Genomics in general practice


Hereditary haemochromatosis
☰ Table of contents


Practice point


Hereditary haemochromatosis (HHC) is a common condition that affects an estimated one in 250 individuals of northern European backgrounds. Genetic testing for HHC should be performed in patients with proven iron overload. Cascade screening of relatives is also important when specific gene variants causing HHC are confirmed in the family.1

Screening for HHC in the general population is currently not recommended given its variable expressivity and incomplete penetrance.2,3



What do I need to know?


HHC is a condition with an autosomal recessive inheritance pattern where excessive iron absorption leads to increased blood iron stores. HHC is underdiagnosed as the symptoms are usually non-specific; however, early diagnosis and treatment reduces serious complications and possible early death.

The most common genetic cause of HHC (up to 90%) is homozygosity of the C282Y gene variant in the HFE gene (HFE-haemochromatosis). About one in 10 people are carriers of a C282Y variant, while one in every 200 carriers is homozygous for the C282Y variant. Another common variant in the HFE gene is H63D. Not all individuals with a genetic predisposition to HHC will develop iron overload (incomplete penetrance).2

The risk of iron overload varies according to genotype (Table 1).3–5

 

Table 1. Varying genotypes and risk of iron overload

Genotype

Risk of iron overload with genotype

Frequency of genotype*

Heterozygous C282Y

No increased risk

1 in 10

Homozygous C282Y

Greatly increased risk – 40–60% for females and 75–100% for males

1 in 200

Heterozygous H63D

No increased risk

1 in 4

Homozygous H63D

No increased risk

1 in 50

Compound heterozygous C282Y/H63D

Small increase in risk – 1%

1 in 50

*Frequency data are approximate for those of northern European ancestry and ethnicity.

 


Genetic testing


Genetic testing for the risk of HHC is recommended in individuals with suspected iron overload (ie elevated serum ferritin concentration >200 µg/L [(females)] or >300 µg/L [(males)], and a transferrin saturation >45% will identify almost all patients with HFE-haemochromatosis).2,6–8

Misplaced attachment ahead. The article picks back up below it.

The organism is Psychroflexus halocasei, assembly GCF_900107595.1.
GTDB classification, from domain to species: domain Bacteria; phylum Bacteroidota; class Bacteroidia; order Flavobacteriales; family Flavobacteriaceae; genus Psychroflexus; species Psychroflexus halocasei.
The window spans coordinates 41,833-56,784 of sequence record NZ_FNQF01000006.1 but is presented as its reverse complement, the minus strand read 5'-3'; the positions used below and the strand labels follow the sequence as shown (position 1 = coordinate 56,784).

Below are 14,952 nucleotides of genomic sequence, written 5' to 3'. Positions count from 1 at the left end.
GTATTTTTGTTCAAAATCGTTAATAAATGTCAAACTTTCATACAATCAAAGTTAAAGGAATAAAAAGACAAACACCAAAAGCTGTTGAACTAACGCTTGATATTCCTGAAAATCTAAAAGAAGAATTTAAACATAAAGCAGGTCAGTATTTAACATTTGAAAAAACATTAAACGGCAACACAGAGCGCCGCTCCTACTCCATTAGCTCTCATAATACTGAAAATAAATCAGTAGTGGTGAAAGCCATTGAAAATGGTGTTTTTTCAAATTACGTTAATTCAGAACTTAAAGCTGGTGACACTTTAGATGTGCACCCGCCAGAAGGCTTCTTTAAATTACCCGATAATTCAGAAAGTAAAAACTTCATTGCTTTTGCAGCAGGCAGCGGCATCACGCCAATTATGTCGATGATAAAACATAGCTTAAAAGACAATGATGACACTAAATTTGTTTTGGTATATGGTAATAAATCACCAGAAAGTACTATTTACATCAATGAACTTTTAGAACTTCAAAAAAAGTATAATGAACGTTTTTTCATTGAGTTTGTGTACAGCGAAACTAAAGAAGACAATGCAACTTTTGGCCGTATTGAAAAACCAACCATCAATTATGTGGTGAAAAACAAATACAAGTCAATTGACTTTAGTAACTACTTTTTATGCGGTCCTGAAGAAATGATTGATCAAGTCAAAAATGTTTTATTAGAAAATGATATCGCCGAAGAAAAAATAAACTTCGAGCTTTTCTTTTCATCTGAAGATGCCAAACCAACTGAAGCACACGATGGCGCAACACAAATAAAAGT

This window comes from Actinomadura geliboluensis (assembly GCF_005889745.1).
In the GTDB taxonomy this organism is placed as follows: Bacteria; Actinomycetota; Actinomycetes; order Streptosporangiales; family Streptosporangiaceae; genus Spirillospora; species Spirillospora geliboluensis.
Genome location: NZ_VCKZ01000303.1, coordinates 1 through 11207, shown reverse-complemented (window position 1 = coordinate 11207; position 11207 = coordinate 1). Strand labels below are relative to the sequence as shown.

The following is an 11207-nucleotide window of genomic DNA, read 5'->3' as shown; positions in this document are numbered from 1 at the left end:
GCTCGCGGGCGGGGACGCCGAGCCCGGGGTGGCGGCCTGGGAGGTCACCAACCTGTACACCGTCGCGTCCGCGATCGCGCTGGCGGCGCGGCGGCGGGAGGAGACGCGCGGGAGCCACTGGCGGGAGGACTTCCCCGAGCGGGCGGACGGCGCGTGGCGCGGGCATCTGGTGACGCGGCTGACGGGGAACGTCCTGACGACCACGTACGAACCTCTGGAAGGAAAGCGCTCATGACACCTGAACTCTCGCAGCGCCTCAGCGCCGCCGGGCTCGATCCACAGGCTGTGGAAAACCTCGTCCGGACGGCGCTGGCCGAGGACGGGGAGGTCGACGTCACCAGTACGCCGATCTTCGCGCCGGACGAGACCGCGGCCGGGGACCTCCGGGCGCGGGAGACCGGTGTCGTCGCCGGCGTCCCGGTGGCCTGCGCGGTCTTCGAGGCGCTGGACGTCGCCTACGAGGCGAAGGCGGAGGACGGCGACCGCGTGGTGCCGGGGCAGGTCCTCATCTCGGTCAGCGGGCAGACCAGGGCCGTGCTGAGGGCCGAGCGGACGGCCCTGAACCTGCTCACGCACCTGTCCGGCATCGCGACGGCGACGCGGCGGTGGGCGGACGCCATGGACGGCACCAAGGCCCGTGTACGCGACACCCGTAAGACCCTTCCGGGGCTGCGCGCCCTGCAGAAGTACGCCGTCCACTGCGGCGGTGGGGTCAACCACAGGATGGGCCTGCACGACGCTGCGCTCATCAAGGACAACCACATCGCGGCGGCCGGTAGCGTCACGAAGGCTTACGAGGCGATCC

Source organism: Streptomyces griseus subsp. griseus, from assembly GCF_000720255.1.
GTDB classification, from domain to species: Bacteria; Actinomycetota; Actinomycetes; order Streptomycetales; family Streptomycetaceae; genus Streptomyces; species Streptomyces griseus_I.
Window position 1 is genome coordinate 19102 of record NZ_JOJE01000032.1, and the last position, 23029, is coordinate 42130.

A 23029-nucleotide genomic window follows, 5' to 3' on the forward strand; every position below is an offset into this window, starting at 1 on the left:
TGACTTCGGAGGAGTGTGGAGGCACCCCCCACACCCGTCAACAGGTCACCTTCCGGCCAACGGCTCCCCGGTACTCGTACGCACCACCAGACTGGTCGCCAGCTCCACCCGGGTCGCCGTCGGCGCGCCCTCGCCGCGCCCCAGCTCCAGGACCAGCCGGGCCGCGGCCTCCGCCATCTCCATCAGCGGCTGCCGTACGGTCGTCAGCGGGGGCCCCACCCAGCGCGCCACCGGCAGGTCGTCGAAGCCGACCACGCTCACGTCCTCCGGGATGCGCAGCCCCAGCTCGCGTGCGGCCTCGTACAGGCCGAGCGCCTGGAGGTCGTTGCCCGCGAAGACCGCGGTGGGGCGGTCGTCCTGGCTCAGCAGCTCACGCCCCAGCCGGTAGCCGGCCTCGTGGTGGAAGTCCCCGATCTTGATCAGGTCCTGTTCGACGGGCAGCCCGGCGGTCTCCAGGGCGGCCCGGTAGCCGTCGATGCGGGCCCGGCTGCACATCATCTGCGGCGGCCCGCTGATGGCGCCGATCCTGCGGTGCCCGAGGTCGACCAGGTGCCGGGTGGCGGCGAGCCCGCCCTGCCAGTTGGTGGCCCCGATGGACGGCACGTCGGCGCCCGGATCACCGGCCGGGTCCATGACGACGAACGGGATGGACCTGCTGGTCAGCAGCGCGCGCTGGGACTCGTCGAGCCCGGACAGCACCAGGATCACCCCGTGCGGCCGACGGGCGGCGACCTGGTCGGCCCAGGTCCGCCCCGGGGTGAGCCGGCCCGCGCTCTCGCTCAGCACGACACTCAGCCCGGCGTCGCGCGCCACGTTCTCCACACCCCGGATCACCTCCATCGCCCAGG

Cascade screening is warranted for all first-degree relatives of patients with HHC who are C282Y homozygous or C282Y/H63D compound heterozygous.
A Medicare Benefits Schedule (MBS) rebate for the HFE gene test applies where the patient has an elevated transferrin saturation or elevated serum ferritin on repeat testing or a first-degree relative with haemochromatosis or is homozygous for the C282Y gene variant or a compound heterozygote.9
 

Other considerations


Asymptomatic individuals (identified through cascade screening) who are C282Y homozygous or C282Y/H63D compound heterozygous should have their serum ferritin regularly monitored.2,6

Patients with HFE-haemochromatosis should be encouraged to:8

  • inform all first-degree relatives of increased risk
  • direct family to information about haemochromatosis (eg Haemochromatosis Australia)
  • advise family members to discuss their risk with their general practitioner (GP).


Resource for general practitioners


Seckington R, Powell L. HFE-associated hereditary haemochromatosis. GeneReviews. Seattle, WA: University of Washington, 2000


Resources for patients


Information

Centre for Genetics Education, Fact sheet 47: Hereditary haemochromatosis

National Library of Medicine (US), Hereditary hemochromatosis

Support

Haemochromatosis Australia

 


Genomics in general practice




 

 

  1. The Royal Australian College of General Practitioners. Guidelines for preventive activities in general practice. 9th edn. Melbourne: RACGP, 2016.  [Accessed 20 December 2017].
  2. European Association for the Study of the Liver. EASL clinical practice guidelines for HFE hemochromatosis. J Hepatol 2010;53(1):3–22.
  3. US Preventive Services Task Force. Screening for hemochromatosis: Recommendation statement. Ann Intern Med 2006;145(3):204–08.
  4. Allen KJ, Gurrin LC, Constantine CC, et al. Iron-overload–related disease in HFE hereditary hemochromatosis. N Engl J Med 2008;358(3):221–30.
  5. Goot K1, Hazeldine S, Bentley P, Olynyk J, Crawford D. Elevated serum ferritin: What should GPs know? Aust Fam Physician 2012;41(12):945–49.
  6.  Allen K. Hereditary haemochromatosis: Diagnosis and management. Aust Fam Physician 2010;39(12):938.
  7. St John AT, Stuart KA, Crawford DHG. Testing for HFE-related haemochromatosis. Aust Prescr 2011;34(3):73–76.  [Accessed 20 December 2017].
  8. Gastroenterological Society of Australia. Haemochromatosis. 3rd edn. Sydney: Digestive Health Foundation, 2007.
  9. Department of Health. Medicare Benefits Schedule (MBS) Online. Canberra: DoH, 2017. [Accessed 20 December 2017].

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